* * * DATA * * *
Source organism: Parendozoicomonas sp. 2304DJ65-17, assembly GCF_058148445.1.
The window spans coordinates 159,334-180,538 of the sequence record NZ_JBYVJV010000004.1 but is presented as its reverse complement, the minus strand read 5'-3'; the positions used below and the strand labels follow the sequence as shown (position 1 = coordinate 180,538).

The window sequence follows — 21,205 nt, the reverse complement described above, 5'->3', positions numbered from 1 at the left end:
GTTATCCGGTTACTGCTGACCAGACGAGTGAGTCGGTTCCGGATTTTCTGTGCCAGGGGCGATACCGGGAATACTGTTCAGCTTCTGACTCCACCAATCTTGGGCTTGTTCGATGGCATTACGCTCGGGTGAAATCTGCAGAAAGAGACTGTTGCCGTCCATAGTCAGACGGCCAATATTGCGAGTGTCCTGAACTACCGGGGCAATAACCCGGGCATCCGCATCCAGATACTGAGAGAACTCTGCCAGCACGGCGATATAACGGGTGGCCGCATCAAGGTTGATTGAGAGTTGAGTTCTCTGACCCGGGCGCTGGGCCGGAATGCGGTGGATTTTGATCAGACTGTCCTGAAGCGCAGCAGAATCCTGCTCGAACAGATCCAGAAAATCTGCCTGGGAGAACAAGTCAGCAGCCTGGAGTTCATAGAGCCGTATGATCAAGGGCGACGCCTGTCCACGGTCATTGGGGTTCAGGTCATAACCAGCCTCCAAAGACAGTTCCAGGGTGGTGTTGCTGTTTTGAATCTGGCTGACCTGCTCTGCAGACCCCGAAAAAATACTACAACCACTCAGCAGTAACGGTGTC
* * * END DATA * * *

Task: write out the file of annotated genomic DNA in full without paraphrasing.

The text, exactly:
Source organism: Parendozoicomonas sp. 2304DJ65-17, assembly GCF_058148445.1.
The window spans coordinates 159,334-180,538 of the sequence record NZ_JBYVJV010000004.1 but is presented as its reverse complement, the minus strand read 5'-3'; the positions used below and the strand labels follow the sequence as shown (position 1 = coordinate 180,538).

The window sequence follows — 21,205 nt, the reverse complement described above, 5'->3', positions numbered from 1 at the left end:
GTTATCCGGTTACTGCTGACCAGACGAGTGAGTCGGTTCCGGATTTTCTGTGCCAGGGGCGATACCGGGAATACTGTTCAGCTTCTGACTCCACCAATCTTGGGCTTGTTCGATGGCATTACGCTCGGGTGAAATCTGCAGAAAGAGACTGTTGCCGTCCATAGTCAGACGGCCAATATTGCGAGTGTCCTGAACTACCGGGGCAATAACCCGGGCATCCGCATCCAGATACTGAGAGAACTCTGCCAGCACGGCGATATAACGGGTGGCCGCATCAAGGTTGATTGAGAGTTGAGTTCTCTGACCCGGGCGCTGGGCCGGAATGCGGTGGATTTTGATCAGACTGTCCTGAAGCGCAGCAGAATCCTGCTCGAACAGATCCAGAAAATCTGCCTGGGAGAACAAGTCAGCAGCCTGGAGTTCATAGAGCCGTATGATCAAGGGCGACGCCTGTCCACGGTCATTGGGGTTCAGGTCATAACCAGCCTCCAAAGACAGTTCCAGGGTGGTGTTGCTGTTTTGAATCTGGCTGACCTGCTCTGCAGACCCCGAAAAAATACTACAACCACTCAGCAGTAACGGTGTC